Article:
Let's say I'm studying a population of generic emergency calls to over the course of several months, and keeping track of the following independent variables:
- month (when the call happened)
- country (where the call originated)
- typology (what the call was about: robbery, murder, fire, health issues, natural disasters, etc)
My target variable is whether or not the call was a false alarm, i.e., something that wasn't really an emergency. I know as a fact that the vast majority of calls (~90%) are false alarms.
I'm working with a statistical study where the samples are stratified by month and country, essentially sampling a number of calls separately in each country and each month, but across all typologies at random. In this way, I think the most frequent typologies are better represented.
In theory, if the sample is large enough, I can draw meaningful conclusions on what happened in a certain country on a certain month, because that's the population subset where I have a random sample -- by definition of stratified sampling.
Unfortunately, I know that the monthly sample for each country is not large enough, say on average 80 samples over 800 calls. I can't really draw any conclusion on how many calls are false alarms in a given country/month with a satisfactory margin of error and interval of confidence. Let alone doing so by typology, because I didn't even stratify the sampling for that variable. Hence, I'm looking for ways to aggregate my stratified monthly/country samples to derive some statistically valid conclusion on false alarms in countries, and possibly by call typology.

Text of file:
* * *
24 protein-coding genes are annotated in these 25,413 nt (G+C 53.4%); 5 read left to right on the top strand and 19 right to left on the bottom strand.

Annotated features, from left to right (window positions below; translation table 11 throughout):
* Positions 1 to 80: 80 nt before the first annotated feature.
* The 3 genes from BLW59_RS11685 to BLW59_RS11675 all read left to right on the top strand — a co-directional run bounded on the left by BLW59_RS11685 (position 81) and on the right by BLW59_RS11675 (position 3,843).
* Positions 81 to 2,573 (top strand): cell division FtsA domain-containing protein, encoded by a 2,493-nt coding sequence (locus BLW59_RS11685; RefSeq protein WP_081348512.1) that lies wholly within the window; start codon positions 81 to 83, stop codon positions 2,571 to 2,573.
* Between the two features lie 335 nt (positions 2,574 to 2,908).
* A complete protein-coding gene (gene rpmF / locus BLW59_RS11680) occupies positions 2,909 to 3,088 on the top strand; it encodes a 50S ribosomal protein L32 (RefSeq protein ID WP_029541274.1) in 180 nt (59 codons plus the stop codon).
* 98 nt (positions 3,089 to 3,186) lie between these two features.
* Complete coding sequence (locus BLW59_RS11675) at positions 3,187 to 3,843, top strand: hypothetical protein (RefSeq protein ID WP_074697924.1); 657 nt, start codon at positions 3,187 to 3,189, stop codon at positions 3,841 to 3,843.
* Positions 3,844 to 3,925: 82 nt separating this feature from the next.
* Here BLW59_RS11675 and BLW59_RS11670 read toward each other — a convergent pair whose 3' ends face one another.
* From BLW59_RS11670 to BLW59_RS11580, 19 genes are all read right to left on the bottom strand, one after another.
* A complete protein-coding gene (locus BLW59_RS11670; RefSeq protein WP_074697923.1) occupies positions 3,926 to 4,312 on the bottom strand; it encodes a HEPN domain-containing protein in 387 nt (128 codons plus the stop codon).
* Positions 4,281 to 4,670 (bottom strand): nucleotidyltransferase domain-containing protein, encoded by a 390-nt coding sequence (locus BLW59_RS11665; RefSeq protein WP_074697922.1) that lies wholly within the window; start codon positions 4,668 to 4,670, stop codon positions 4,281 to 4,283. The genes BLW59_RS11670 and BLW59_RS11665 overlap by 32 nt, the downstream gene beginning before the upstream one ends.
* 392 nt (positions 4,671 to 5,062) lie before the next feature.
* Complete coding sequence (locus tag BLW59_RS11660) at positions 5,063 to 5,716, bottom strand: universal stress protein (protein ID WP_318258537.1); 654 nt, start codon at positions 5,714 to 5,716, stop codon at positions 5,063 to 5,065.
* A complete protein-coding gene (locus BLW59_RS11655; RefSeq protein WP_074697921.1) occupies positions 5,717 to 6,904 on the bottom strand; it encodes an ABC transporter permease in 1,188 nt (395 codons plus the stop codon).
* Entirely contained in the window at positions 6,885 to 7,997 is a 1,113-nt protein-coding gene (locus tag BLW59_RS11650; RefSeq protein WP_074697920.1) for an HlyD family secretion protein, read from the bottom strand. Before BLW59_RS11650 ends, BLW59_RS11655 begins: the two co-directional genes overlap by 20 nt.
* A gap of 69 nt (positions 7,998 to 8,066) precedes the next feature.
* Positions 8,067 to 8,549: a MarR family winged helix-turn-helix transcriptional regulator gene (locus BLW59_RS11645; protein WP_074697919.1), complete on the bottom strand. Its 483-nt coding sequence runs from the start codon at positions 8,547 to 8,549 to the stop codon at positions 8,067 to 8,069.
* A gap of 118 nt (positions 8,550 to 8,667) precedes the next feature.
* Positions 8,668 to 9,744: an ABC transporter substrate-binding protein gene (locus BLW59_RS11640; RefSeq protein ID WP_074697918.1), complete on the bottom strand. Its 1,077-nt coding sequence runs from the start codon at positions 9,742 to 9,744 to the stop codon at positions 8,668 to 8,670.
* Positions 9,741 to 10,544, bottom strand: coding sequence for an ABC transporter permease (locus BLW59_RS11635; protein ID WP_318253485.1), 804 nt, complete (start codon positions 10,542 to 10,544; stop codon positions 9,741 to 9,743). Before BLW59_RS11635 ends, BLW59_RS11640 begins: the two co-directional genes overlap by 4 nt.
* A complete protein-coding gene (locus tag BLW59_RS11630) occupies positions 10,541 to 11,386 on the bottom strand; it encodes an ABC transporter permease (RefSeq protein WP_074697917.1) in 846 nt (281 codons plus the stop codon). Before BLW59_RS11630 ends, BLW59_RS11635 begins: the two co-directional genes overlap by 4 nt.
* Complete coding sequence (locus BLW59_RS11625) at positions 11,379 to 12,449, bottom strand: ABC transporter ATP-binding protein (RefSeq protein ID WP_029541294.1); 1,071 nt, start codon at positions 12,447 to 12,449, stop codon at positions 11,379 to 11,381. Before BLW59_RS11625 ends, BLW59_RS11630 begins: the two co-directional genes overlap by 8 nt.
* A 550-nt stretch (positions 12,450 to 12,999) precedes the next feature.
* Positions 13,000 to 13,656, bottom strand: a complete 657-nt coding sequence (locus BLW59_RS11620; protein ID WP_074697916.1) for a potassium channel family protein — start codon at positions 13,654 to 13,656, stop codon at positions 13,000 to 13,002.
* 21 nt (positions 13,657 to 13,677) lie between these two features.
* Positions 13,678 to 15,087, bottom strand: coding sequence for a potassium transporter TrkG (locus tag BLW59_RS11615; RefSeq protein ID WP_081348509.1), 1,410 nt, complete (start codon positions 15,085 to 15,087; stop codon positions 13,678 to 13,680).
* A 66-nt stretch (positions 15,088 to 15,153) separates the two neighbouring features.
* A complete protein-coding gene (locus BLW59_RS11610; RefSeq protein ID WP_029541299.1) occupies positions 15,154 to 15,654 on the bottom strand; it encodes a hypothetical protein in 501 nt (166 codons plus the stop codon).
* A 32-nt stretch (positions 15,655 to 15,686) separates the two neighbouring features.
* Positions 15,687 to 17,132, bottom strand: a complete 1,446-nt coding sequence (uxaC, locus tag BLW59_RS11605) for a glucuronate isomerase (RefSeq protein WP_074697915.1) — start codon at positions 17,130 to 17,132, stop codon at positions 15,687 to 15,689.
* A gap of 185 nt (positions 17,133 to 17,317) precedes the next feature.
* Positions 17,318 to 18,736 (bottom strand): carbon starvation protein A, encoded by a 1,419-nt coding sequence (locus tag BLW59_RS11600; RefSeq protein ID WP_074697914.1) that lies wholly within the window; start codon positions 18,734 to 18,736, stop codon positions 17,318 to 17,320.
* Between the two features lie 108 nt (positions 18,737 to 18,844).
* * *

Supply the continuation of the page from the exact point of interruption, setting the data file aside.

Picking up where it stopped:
Can I assess how many calls are false alarms in each country if I consider the samples for a large enough number of months all together, and assume there are no month-dependent factors in whether or not a call is a false alarm? In this way, say for a year, I'd have in a country a sample of $80*12 = 960$ calls over a population of $800*12 = 9600$, which at least size-wise looks better representative than a sample of 80 over 800. I'm afraid that since the 960 samples aren't random anymore (they are equally split by month) this could lead to a fundamentally study-invalidating bias even if I assume time-independence.
Let's assume I can do that -- Can I assess how many calls are false alarms for each typology if I consider the samples for a large enough number of months and countries all together, and assume there are no month- and country-dependent factors in whether or not a call is a false alarm? This case is similar to the previous one, but the original sampling didn't stratify by typology -- only by country and month. Can that be an issue, or since the sample has been taken at random across all typologies it's representative enough at least for the most common call typologies?